Let Particle Physics have fun

I don’t know why but this video clip attracts me strangely. Even if I don’t understand all the advanced notions that are evocated quickly one after the other, (I am not really up-to-date despite all my efforts to understand some of it), I bow in front of the enormous work to adapt Queen’s music (Bohemian… Read More

Space and tennis collide in Roland Garros

30 years ago, on May 28, 1983, in the middle of a tennis match between John McEnroe and Drew Gitlin, the public suddenly started to applaud with no apparent reason. The first US space shuttle, Enterprise, was flying over the Roland Garros stadium during an in-flight demonstration for the Bourget air show. Even McEnroe did… Read More

Free electron

The other day, I was talking with Frank about exceptional software programmers able to influence notably a whole company by their own activity or impossibly better than the rest of the programming crowd. This person is the one you need to hire when you have an exceptional entrepreneurial project or the one you want to… Read More

Kermit, it’s the end

You know that you’re a computer dinosaur when you discover that a computer program you started with is reaching its end-of-life after… 30 years. The Kermit Project is canceled, effective 1 July 2011. I think that I actually started using Kermit on a Vax 11/780 computer from Digital Equipment Corporation to exchange data between various… Read More

3 Berkeley Lab radiation experts about Fukushima

This is an exceptionally precise and understandable presentation of the knowledge amassed about the Fukushima dramatic events since 11th March 2011. On April 17, 2011, Robert Budnitz, Ed Morse and Tom McKone discussed Japan’s nuclear crisis. I recommend their comments (including the web sites they list in the end of the presentation). YouTube link Listed… Read More

USSR science in pictures

I discovered (thanks to BoingBoing) a superb Russian blog which shows copies of scientific documents dating back to the era of communist Russia. scienceillustration.mypage.ru : A little bit of nostalgia for “communist science” (and sometimes for the Western science seen by USSR) with beautiful pictures and illustrations.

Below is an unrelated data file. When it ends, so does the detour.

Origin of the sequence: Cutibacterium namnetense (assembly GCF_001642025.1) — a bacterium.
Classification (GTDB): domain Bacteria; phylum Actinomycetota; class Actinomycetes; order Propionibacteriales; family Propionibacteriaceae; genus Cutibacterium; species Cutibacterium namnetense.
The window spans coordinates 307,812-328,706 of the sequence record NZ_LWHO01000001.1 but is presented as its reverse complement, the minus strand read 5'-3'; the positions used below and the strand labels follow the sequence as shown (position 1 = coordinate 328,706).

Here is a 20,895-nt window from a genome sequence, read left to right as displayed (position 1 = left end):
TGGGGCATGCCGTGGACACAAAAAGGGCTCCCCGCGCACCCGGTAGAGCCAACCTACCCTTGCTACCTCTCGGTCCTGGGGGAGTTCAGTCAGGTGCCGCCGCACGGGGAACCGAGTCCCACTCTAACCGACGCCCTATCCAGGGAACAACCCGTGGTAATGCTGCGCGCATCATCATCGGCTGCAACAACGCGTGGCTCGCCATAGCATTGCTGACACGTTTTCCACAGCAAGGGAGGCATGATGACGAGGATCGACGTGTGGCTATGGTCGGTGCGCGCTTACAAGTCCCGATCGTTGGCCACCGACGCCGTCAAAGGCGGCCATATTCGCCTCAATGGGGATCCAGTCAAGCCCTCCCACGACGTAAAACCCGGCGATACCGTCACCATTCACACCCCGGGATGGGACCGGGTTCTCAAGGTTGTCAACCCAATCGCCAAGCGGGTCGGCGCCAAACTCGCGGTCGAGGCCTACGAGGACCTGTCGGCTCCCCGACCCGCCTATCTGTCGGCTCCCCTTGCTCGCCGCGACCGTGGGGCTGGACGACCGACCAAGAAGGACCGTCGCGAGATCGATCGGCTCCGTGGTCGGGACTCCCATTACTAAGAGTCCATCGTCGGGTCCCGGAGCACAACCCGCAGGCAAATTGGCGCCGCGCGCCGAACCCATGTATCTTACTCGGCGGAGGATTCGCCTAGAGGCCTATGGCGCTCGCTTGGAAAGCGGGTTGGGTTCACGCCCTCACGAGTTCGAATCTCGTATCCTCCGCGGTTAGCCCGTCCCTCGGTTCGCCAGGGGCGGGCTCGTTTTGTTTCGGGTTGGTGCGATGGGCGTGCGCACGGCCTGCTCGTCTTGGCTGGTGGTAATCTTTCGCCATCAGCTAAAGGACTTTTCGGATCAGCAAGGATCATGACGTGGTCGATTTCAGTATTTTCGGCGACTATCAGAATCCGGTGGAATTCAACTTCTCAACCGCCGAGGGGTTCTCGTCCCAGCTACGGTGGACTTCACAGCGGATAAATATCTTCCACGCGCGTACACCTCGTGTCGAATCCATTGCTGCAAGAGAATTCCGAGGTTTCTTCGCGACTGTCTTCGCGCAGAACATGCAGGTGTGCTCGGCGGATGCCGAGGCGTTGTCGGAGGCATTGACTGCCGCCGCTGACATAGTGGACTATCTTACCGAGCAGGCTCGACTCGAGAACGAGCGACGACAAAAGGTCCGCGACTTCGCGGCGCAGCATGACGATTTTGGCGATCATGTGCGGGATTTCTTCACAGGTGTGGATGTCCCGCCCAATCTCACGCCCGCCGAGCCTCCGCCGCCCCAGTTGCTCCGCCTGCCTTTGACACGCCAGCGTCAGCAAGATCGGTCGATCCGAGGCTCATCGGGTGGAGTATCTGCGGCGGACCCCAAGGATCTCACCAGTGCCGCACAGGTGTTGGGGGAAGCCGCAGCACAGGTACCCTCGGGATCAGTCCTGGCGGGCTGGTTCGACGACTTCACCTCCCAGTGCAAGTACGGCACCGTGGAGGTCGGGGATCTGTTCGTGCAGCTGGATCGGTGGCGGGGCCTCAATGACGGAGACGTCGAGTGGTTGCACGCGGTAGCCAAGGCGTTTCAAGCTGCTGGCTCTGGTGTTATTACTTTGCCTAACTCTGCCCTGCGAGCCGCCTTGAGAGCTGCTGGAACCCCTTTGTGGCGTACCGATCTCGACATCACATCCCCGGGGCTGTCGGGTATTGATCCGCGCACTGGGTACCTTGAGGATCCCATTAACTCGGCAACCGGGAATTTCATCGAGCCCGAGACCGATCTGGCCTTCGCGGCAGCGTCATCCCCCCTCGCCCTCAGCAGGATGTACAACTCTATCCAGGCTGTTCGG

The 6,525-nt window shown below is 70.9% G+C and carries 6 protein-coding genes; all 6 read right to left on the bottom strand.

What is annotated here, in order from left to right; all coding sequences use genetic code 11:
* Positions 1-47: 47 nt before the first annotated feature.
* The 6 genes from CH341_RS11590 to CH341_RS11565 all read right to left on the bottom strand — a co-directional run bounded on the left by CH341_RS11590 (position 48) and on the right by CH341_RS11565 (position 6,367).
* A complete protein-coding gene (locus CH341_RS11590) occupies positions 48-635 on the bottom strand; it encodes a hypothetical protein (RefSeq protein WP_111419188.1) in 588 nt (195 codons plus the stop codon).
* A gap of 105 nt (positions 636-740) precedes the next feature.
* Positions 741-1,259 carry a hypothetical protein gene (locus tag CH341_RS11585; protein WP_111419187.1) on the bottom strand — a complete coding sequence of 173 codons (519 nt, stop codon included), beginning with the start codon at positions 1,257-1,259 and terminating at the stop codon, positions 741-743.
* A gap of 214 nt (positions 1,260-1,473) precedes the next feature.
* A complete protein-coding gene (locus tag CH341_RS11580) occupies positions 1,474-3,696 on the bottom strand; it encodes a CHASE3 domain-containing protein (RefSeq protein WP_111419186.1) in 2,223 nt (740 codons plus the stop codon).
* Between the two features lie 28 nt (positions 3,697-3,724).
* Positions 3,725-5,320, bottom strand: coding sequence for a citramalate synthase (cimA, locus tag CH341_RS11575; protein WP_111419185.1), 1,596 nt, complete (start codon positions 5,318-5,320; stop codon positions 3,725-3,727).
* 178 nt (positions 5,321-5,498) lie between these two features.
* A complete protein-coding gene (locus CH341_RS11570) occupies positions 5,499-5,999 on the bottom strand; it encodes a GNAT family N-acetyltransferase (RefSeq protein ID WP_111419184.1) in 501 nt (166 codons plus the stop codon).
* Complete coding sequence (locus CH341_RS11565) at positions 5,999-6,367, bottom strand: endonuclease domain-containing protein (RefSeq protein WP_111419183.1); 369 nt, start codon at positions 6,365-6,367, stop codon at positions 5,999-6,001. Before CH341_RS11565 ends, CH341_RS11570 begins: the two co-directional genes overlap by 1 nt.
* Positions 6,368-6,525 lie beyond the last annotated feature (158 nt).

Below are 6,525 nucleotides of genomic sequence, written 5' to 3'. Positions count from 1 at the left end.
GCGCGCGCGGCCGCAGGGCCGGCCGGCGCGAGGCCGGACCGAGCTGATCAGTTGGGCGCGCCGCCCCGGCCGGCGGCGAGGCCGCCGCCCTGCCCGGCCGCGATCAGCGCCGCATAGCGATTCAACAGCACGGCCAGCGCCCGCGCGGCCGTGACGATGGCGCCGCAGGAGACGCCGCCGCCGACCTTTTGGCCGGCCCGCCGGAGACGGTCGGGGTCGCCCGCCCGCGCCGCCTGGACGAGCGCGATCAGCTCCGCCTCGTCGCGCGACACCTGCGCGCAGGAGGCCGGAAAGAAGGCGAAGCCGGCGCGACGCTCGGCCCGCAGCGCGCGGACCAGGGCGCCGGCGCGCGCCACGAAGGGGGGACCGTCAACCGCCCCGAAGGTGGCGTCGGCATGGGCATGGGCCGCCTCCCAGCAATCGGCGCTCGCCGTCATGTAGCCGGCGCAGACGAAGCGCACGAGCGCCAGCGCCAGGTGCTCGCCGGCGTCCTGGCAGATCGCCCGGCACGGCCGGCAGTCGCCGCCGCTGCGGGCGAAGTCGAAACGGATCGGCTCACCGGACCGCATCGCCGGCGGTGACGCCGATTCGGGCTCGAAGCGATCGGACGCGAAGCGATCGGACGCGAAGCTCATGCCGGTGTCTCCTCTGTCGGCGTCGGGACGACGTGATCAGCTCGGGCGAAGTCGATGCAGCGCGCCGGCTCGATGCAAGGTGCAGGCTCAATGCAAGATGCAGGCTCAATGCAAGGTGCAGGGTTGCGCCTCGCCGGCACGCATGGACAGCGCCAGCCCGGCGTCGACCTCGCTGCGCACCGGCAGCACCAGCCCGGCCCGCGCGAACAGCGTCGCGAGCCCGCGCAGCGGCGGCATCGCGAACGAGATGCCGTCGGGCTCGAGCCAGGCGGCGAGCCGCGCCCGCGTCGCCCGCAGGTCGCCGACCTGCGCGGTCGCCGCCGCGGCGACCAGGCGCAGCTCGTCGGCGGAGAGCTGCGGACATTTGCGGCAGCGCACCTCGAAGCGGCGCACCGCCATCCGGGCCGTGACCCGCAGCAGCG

Reliability of lead-free soldering

For those of you who asked for more details about the reliability of lead-free soldering (see the end of my previous titled “Manufacturing of electronic boards“, I have found an interesting and useful analysis from Numonyx (now Micron Semiconductors). Lead-free and leaded package soldering compatibility – Backward and forward compatibility This white paper explores the… Read More

The mimic octopus

This is an extremely weird octopus which -like many other octopuses- is able to change its skin color. It does it much better than usual, but its real prowess is its ability to change its body form to simulate or mimic the appearance of other aquatic animals. Absolutely astonishing. YouTube link

Fruits and vegetables in hospital

Normally, Magnetic Resonance Imaging (MRI) is interesting only the physicists for its uses in scientific research and the physicians for the fabulous pictures it gives of the insides of the human body. An MRI scanner will allow to display fine cuts of the body of the patient laid into the machine, but what is to… Read More

Let the US government teach you a language

In the spotlight: Sony Alpha 900 Canon EOS 5D Mk II Nikon D700 FX Download Nero for free These are language courses which have been developed by the US government and are set in the public domain. So, you can use them as much as you want. A long list of languages: Amharic Arabic Bulgarian… Read More